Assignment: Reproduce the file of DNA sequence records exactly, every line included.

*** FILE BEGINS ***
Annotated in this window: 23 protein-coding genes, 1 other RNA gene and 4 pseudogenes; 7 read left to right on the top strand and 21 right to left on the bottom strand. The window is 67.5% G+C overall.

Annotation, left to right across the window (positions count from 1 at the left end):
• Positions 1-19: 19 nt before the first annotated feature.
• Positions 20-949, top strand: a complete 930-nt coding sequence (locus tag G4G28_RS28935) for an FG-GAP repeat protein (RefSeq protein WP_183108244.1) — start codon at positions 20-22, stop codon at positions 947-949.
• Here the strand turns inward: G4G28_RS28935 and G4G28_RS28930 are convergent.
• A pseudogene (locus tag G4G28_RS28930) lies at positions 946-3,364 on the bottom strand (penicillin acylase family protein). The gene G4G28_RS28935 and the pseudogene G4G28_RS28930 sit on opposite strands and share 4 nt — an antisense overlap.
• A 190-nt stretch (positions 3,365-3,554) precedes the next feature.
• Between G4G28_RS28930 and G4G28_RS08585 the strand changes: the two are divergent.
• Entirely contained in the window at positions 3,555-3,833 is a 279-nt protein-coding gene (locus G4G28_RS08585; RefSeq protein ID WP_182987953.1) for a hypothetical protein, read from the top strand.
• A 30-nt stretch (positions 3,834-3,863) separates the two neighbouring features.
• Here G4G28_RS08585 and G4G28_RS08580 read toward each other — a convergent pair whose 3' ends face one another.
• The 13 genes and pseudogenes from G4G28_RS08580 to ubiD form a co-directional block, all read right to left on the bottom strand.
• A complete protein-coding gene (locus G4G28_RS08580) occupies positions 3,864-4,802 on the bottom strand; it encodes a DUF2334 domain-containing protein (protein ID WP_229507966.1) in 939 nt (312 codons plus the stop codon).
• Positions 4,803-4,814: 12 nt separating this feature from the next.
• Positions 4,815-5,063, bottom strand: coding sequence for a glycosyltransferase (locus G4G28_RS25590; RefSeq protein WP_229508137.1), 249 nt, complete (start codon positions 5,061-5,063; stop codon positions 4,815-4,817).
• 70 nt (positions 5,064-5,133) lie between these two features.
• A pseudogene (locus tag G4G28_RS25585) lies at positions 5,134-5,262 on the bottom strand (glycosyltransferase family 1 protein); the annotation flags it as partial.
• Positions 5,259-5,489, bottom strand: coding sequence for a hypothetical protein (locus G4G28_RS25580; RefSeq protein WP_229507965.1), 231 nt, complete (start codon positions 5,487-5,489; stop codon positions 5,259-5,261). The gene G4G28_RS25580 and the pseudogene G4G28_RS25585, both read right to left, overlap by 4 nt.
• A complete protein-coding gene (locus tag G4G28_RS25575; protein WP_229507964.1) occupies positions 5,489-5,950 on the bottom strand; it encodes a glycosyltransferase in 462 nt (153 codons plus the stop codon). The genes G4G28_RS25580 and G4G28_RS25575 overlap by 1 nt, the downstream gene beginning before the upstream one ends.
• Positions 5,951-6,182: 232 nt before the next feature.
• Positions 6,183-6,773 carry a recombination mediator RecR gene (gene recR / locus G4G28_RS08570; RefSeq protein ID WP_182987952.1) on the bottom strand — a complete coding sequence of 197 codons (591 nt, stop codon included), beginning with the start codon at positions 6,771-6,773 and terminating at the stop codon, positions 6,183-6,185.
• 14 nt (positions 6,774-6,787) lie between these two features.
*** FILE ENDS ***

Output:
Annotated in this window: 23 protein-coding genes, 1 other RNA gene and 4 pseudogenes; 7 read left to right on the top strand and 21 right to left on the bottom strand. The window is 67.5% G+C overall.

Annotation, left to right across the window (positions count from 1 at the left end):
• Positions 1-19: 19 nt before the first annotated feature.
• Positions 20-949, top strand: a complete 930-nt coding sequence (locus tag G4G28_RS28935) for an FG-GAP repeat protein (RefSeq protein WP_183108244.1) — start codon at positions 20-22, stop codon at positions 947-949.
• Here the strand turns inward: G4G28_RS28935 and G4G28_RS28930 are convergent.
• A pseudogene (locus tag G4G28_RS28930) lies at positions 946-3,364 on the bottom strand (penicillin acylase family protein). The gene G4G28_RS28935 and the pseudogene G4G28_RS28930 sit on opposite strands and share 4 nt — an antisense overlap.
• A 190-nt stretch (positions 3,365-3,554) precedes the next feature.
• Between G4G28_RS28930 and G4G28_RS08585 the strand changes: the two are divergent.
• Entirely contained in the window at positions 3,555-3,833 is a 279-nt protein-coding gene (locus G4G28_RS08585; RefSeq protein ID WP_182987953.1) for a hypothetical protein, read from the top strand.
• A 30-nt stretch (positions 3,834-3,863) separates the two neighbouring features.
• Here G4G28_RS08585 and G4G28_RS08580 read toward each other — a convergent pair whose 3' ends face one another.
• The 13 genes and pseudogenes from G4G28_RS08580 to ubiD form a co-directional block, all read right to left on the bottom strand.
• A complete protein-coding gene (locus G4G28_RS08580) occupies positions 3,864-4,802 on the bottom strand; it encodes a DUF2334 domain-containing protein (protein ID WP_229507966.1) in 939 nt (312 codons plus the stop codon).
• Positions 4,803-4,814: 12 nt separating this feature from the next.
• Positions 4,815-5,063, bottom strand: coding sequence for a glycosyltransferase (locus G4G28_RS25590; RefSeq protein WP_229508137.1), 249 nt, complete (start codon positions 5,061-5,063; stop codon positions 4,815-4,817).
• 70 nt (positions 5,064-5,133) lie between these two features.
• A pseudogene (locus tag G4G28_RS25585) lies at positions 5,134-5,262 on the bottom strand (glycosyltransferase family 1 protein); the annotation flags it as partial.
• Positions 5,259-5,489, bottom strand: coding sequence for a hypothetical protein (locus G4G28_RS25580; RefSeq protein WP_229507965.1), 231 nt, complete (start codon positions 5,487-5,489; stop codon positions 5,259-5,261). The gene G4G28_RS25580 and the pseudogene G4G28_RS25585, both read right to left, overlap by 4 nt.
• A complete protein-coding gene (locus tag G4G28_RS25575; protein WP_229507964.1) occupies positions 5,489-5,950 on the bottom strand; it encodes a glycosyltransferase in 462 nt (153 codons plus the stop codon). The genes G4G28_RS25580 and G4G28_RS25575 overlap by 1 nt, the downstream gene beginning before the upstream one ends.
• Positions 5,951-6,182: 232 nt before the next feature.
• Positions 6,183-6,773 carry a recombination mediator RecR gene (gene recR / locus G4G28_RS08570; RefSeq protein ID WP_182987952.1) on the bottom strand — a complete coding sequence of 197 codons (591 nt, stop codon included), beginning with the start codon at positions 6,771-6,773 and terminating at the stop codon, positions 6,183-6,185.
• 14 nt (positions 6,774-6,787) lie between these two features.